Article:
Bryan Appleyard says he is not qualified to assess the science of ageing research. In another breath, he says that science is telling us that death may no longer be the one clear fact of life. "It can be postponed indefinitely, maybe even be abolished." Appleyard admits slumping into depression on realising he is just not smart enough to understand the science of why we grow old and die. Then, in a flash of inspiration, he thinks it's not him after all, it's the science: "riddled with contradictions and disagreements."
All science is provisional in any case, says Appleyard. The new religion of "scientism" is offering us immortality, just as other religions promise everlasting life after death. In justification, Appleyard cites the example of an old car. Mechanics can effectively make a car immortal by replacing worn-out parts. "To suggest that we can't do the same for humans is to imply that there is something special about them," he says. You would, perhaps, expect such blind faith in science from someone who believes that it is just another religion. Never mind that science is the antithesis of faith - it is about the sort of intelligent questioning that is sadly missing in this book.
The reason, for instance, why the human body is fundamentally different to a car is complexity. Each and every cell of the body is millions of times more complex than a car, and we have many billions of cells in our bodies, any one of which can go awry, become a cancer and cause the entire system to collapse in death.
In any case, how many vintage cars are used for everyday city commuting - the sort of hard driving we put our bodies through just by the simple acts of eating and breathing?
There would be no sense in writing a book of this kind unless Appleyard could sell the idea that there really is genuine scientific research which suggests we may soon achieve what he calls "medical immortality". Appleyard gives the impression that many distinguished scientists - "immortalists" - believe we may be on the brink of achieving a lifespan of several centuries or even a thousand years.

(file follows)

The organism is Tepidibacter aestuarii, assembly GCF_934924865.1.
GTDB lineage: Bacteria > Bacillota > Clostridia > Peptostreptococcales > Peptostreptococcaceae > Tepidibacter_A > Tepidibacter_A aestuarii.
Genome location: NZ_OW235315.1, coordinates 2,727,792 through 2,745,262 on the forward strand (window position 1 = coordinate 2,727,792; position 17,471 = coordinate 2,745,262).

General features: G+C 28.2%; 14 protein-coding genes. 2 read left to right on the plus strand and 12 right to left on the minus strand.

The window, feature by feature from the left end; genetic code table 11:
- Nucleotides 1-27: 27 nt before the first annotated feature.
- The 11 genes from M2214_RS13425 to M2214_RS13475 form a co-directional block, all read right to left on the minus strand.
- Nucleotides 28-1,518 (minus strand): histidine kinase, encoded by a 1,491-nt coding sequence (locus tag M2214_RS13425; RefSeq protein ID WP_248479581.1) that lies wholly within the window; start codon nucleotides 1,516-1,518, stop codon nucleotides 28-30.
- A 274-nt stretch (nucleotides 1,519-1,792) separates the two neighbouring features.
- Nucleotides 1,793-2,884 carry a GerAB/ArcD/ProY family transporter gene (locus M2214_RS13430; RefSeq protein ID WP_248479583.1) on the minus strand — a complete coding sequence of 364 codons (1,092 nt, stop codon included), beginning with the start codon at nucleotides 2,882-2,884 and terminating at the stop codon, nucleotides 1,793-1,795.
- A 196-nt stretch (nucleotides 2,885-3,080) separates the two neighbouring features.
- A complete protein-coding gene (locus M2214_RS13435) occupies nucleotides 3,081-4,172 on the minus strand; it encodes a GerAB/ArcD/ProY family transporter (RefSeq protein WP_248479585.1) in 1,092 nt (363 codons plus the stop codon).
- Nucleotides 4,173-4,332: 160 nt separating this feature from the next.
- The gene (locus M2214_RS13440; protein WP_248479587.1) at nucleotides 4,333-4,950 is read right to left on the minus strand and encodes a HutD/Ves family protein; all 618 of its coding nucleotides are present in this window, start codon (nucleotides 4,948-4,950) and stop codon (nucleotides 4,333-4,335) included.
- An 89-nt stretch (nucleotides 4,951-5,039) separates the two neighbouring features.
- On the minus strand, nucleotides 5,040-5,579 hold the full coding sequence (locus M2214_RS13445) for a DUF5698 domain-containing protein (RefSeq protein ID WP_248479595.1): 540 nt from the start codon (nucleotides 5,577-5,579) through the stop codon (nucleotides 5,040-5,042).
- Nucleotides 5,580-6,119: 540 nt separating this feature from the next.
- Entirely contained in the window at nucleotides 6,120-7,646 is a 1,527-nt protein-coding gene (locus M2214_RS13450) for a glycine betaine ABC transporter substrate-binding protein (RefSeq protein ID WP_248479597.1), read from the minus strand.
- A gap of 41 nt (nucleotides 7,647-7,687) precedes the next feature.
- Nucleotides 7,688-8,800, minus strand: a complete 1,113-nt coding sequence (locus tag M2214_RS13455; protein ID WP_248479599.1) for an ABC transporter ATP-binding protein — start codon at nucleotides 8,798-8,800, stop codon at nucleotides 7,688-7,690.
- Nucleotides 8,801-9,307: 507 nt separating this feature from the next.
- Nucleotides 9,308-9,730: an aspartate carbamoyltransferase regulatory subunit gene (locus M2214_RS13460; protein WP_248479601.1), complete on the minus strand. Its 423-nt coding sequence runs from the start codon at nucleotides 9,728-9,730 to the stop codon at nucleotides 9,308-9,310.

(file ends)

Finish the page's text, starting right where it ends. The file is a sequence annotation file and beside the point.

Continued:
In fact, the proponents of such outlandish ideas are far out on the fringe, even though they are routinely featured in colour supplements. Aubrey de Grey, a Cambridge computer scientist, is the principal focus of Appleyard's interest. However, de Grey's belief in immortality - or "strategies for engineered negligible senescence" - are something of a laughing-stock among mainstream gerontologists.
Appleyard sums up de Grey's ideas in less than two pages. He promotes de Grey well above his status, and downplays the case for why de Grey is a million light years from achieving his stated goals of abolishing ageing and rejuventating the old.
Yet in all of his writings, de Grey fails to mention that none of his approaches has failed to extend the lifespan of any organism, let alone humans. In fact, a group of 28 distinguished scientists signed a joint letter in 2005 to one science journal condemning de Grey and the gullible journalists who fall under his spell.
"None of us... believes that plans to 'engineer' the body to prevent ageing indefinitely... have the remotest chance of success," they wrote. "Treating arguments and proposals that are not backed up by scientific evidence as though they were scientific ideas carries the risk of making them impressive to laypersons," especially when "presented to them by advocates whose style they like."
Unfortunately, for all his style, Appleyard fails to distinguish speculation based on evidence from speculation based on wishful thinking. No wonder he doesn't understand the science.
Steve Connor is science editor of 'The Independent'Reuse content